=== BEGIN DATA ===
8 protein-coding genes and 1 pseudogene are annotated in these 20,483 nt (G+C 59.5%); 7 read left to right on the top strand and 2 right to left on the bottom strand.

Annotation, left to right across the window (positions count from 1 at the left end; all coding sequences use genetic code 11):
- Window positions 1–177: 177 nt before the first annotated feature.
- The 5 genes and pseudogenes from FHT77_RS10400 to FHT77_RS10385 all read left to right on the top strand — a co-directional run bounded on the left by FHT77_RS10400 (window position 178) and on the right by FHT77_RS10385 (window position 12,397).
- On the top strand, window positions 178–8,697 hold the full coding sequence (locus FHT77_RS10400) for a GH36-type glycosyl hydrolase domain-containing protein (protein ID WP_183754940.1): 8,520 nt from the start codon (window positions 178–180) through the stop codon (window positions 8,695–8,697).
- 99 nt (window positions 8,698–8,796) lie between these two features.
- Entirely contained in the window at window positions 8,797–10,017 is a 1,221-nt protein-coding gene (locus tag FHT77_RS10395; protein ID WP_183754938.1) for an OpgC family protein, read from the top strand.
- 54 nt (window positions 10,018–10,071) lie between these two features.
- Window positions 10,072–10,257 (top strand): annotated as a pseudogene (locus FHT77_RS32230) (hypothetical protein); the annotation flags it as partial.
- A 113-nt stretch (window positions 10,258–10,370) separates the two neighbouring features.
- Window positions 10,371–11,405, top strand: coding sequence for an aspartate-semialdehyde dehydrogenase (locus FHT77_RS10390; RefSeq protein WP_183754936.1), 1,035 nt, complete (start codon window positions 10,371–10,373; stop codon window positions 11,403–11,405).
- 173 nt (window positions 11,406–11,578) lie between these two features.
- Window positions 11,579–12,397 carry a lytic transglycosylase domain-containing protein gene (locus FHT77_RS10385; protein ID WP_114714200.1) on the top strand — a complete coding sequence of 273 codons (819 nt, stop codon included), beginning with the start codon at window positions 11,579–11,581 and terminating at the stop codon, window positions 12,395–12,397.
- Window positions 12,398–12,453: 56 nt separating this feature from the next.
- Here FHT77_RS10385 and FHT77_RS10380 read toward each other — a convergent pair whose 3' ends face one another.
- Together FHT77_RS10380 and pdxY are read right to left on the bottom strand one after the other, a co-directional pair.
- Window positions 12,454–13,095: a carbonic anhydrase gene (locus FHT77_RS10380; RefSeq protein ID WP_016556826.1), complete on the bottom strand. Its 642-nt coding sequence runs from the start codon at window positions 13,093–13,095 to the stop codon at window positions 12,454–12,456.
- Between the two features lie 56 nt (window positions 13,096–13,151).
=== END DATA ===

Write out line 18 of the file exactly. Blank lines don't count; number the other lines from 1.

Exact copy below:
- Between the two features lie 56 nt (window positions 13,096–13,151).